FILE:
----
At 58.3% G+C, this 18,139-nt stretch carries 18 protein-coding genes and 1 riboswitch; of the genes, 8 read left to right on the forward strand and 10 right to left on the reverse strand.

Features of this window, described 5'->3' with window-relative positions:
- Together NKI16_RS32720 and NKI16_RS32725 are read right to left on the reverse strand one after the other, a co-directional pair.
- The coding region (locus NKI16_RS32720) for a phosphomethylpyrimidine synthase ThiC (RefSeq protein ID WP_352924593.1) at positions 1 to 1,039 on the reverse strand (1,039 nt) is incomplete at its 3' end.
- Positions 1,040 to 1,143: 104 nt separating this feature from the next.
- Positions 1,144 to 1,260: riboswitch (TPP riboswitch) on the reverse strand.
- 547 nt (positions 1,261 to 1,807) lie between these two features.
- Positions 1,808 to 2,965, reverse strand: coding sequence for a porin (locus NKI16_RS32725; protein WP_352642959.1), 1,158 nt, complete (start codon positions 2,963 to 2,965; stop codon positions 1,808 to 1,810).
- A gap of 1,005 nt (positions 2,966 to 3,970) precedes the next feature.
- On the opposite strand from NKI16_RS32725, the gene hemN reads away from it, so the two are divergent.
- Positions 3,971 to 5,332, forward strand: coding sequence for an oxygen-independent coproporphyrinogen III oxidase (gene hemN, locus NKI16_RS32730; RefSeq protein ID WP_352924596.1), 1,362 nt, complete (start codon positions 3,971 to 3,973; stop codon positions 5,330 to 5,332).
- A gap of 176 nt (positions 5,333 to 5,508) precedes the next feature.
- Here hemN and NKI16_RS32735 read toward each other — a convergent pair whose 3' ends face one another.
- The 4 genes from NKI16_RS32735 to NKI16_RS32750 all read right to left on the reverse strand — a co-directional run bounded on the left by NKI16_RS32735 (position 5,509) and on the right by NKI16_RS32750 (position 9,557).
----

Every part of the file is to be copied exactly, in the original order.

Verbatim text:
At 58.3% G+C, this 18,139-nt stretch carries 18 protein-coding genes and 1 riboswitch; of the genes, 8 read left to right on the forward strand and 10 right to left on the reverse strand.

Features of this window, described 5'->3' with window-relative positions:
- Together NKI16_RS32720 and NKI16_RS32725 are read right to left on the reverse strand one after the other, a co-directional pair.
- The coding region (locus NKI16_RS32720) for a phosphomethylpyrimidine synthase ThiC (RefSeq protein ID WP_352924593.1) at positions 1 to 1,039 on the reverse strand (1,039 nt) is incomplete at its 3' end.
- Positions 1,040 to 1,143: 104 nt separating this feature from the next.
- Positions 1,144 to 1,260: riboswitch (TPP riboswitch) on the reverse strand.
- 547 nt (positions 1,261 to 1,807) lie between these two features.
- Positions 1,808 to 2,965, reverse strand: coding sequence for a porin (locus NKI16_RS32725; protein WP_352642959.1), 1,158 nt, complete (start codon positions 2,963 to 2,965; stop codon positions 1,808 to 1,810).
- A gap of 1,005 nt (positions 2,966 to 3,970) precedes the next feature.
- On the opposite strand from NKI16_RS32725, the gene hemN reads away from it, so the two are divergent.
- Positions 3,971 to 5,332, forward strand: coding sequence for an oxygen-independent coproporphyrinogen III oxidase (gene hemN, locus NKI16_RS32730; RefSeq protein ID WP_352924596.1), 1,362 nt, complete (start codon positions 3,971 to 3,973; stop codon positions 5,330 to 5,332).
- A gap of 176 nt (positions 5,333 to 5,508) precedes the next feature.
- Here hemN and NKI16_RS32735 read toward each other — a convergent pair whose 3' ends face one another.
- The 4 genes from NKI16_RS32735 to NKI16_RS32750 all read right to left on the reverse strand — a co-directional run bounded on the left by NKI16_RS32735 (position 5,509) and on the right by NKI16_RS32750 (position 9,557).